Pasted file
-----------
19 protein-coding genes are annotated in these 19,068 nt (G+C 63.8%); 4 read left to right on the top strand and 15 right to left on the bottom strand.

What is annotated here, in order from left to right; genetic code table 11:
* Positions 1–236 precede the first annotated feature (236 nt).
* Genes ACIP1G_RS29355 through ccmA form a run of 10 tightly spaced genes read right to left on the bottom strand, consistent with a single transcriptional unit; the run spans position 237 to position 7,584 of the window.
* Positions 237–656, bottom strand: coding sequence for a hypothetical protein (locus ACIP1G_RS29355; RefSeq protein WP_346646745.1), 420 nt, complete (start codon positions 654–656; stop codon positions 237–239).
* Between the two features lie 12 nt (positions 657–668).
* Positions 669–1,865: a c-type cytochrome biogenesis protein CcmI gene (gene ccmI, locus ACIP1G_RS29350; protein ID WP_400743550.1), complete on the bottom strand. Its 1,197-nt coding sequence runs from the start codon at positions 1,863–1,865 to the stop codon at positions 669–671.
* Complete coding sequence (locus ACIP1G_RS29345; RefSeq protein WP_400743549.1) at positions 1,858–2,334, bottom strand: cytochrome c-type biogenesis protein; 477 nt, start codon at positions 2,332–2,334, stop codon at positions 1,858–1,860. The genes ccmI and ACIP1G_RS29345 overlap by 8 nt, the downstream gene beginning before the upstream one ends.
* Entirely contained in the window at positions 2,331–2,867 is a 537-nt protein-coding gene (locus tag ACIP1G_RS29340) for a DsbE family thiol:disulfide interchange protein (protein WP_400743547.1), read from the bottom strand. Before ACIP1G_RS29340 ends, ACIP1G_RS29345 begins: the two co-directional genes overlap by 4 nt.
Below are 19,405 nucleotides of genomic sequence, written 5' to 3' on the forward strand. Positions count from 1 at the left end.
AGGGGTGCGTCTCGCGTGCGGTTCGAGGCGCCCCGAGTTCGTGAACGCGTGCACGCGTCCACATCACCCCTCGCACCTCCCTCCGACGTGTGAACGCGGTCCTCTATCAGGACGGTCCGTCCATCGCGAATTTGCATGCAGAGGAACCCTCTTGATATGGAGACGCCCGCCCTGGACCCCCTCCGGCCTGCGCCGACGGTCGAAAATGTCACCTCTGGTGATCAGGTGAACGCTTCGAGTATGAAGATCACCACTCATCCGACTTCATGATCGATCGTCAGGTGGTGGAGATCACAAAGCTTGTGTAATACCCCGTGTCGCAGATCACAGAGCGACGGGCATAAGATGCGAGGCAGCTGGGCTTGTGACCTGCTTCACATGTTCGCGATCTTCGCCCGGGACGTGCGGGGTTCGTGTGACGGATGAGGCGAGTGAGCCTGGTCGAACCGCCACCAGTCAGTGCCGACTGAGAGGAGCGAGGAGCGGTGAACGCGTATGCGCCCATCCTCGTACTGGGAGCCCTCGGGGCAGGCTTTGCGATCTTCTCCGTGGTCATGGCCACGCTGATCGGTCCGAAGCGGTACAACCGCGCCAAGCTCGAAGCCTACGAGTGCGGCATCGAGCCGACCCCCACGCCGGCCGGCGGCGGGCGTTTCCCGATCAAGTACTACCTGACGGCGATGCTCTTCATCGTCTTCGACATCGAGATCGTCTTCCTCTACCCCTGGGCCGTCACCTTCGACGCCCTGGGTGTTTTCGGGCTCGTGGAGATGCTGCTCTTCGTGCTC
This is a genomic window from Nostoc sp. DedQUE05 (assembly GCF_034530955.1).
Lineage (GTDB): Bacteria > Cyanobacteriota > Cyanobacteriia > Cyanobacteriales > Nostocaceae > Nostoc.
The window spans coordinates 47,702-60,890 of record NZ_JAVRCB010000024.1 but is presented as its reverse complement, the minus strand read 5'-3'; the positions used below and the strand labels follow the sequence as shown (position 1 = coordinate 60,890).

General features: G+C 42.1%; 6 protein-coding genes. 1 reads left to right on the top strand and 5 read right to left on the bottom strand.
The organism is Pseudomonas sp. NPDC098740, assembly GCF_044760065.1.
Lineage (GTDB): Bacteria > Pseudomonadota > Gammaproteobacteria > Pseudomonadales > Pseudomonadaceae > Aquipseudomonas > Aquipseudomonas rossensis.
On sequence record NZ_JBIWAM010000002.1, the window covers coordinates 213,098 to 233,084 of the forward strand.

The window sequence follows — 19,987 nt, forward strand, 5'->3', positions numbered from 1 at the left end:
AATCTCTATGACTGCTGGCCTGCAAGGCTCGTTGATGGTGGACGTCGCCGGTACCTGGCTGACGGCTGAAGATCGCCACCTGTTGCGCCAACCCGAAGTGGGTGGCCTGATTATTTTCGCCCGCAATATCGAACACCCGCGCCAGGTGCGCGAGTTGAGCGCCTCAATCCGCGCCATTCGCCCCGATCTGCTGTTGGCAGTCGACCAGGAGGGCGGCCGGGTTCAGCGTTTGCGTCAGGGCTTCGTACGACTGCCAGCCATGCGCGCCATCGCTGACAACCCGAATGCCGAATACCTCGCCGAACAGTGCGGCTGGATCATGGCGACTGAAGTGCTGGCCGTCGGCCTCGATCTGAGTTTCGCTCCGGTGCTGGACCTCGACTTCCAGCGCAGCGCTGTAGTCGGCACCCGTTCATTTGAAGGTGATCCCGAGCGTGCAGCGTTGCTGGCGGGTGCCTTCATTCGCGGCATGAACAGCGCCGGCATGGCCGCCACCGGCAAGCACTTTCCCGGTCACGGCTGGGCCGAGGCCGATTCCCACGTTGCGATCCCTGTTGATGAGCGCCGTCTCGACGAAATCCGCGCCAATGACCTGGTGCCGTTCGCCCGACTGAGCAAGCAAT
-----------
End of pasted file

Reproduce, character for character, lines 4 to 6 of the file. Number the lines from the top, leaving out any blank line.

* Genes ACIP1G_RS29355 through ccmA form a run of 10 tightly spaced genes read right to left on the bottom strand, consistent with a single transcriptional unit; the run spans position 237 to position 7,584 of the window.
* Positions 237–656, bottom strand: coding sequence for a hypothetical protein (locus ACIP1G_RS29355; RefSeq protein WP_346646745.1), 420 nt, complete (start codon positions 654–656; stop codon positions 237–239).
* Between the two features lie 12 nt (positions 657–668).